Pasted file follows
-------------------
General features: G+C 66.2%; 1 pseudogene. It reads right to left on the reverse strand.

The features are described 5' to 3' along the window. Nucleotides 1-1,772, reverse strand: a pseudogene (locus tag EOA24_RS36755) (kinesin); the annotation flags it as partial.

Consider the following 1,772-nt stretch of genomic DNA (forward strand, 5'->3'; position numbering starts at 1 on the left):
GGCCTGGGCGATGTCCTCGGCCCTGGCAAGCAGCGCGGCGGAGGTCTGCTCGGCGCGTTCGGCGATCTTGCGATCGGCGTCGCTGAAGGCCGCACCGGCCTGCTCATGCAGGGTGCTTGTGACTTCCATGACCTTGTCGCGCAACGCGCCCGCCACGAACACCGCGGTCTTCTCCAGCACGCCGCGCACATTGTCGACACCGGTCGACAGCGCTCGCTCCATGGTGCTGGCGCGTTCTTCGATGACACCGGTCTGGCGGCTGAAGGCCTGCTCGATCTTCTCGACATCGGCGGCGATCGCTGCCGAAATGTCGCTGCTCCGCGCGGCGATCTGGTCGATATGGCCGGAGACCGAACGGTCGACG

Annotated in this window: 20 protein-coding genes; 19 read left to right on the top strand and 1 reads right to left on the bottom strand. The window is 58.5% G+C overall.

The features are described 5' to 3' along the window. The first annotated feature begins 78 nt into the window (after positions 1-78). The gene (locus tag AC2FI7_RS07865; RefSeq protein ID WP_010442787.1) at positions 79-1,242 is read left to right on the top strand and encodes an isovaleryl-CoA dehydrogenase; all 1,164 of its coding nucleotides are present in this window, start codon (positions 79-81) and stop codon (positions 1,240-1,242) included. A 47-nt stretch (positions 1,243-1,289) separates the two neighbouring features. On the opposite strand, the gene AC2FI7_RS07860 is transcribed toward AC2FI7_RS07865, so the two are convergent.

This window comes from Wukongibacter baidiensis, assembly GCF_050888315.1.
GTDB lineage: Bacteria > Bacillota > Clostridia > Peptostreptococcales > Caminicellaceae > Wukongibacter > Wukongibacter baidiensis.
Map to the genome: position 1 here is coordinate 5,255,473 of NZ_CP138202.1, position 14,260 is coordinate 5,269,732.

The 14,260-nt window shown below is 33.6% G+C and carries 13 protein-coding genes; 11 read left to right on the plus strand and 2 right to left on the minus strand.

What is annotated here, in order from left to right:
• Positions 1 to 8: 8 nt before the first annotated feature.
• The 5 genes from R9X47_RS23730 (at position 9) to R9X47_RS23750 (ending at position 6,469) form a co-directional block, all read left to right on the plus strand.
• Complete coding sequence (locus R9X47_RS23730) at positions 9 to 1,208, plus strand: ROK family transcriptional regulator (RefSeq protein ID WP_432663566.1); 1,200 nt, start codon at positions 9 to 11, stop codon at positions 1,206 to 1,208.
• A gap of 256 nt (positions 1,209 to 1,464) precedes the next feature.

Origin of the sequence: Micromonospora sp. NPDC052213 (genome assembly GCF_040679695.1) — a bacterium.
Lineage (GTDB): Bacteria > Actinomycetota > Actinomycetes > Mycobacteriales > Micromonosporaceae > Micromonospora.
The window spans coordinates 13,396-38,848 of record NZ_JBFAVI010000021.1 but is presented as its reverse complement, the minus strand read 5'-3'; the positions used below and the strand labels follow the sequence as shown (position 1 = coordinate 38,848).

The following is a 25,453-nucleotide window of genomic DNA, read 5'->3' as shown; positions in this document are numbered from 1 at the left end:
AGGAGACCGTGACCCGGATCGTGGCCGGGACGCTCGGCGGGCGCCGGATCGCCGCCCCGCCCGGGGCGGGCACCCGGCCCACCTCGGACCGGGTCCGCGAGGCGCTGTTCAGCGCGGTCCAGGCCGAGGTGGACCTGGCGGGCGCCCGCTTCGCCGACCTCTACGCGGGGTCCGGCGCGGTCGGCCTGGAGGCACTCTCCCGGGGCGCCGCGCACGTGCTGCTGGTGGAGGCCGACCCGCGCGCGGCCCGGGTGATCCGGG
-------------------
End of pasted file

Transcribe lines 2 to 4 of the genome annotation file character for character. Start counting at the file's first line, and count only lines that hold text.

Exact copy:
The features are described 5' to 3' along the window. Nucleotides 1-1,772, reverse strand: a pseudogene (locus tag EOA24_RS36755) (kinesin); the annotation flags it as partial.

Consider the following 1,772-nt stretch of genomic DNA (forward strand, 5'->3'; position numbering starts at 1 on the left):
GGCCTGGGCGATGTCCTCGGCCCTGGCAAGCAGCGCGGCGGAGGTCTGCTCGGCGCGTTCGGCGATCTTGCGATCGGCGTCGCTGAAGGCCGCACCGGCCTGCTCATGCAGGGTGCTTGTGACTTCCATGACCTTGTCGCGCAACGCGCCCGCCACGAACACCGCGGTCTTCTCCAGCACGCCGCGCACATTGTCGACACCGGTCGACAGCGCTCGCTCCATGGTGCTGGCGCGTTCTTCGATGACACCGGTCTGGCGGCTGAAGGCCTGCTCGATCTTCTCGACATCGGCGGCGATCGCTGCCGAAATGTCGCTGCTCCGCGCGGCGATCTGGTCGATATGGCCGGAGACCGAACGGTCGACG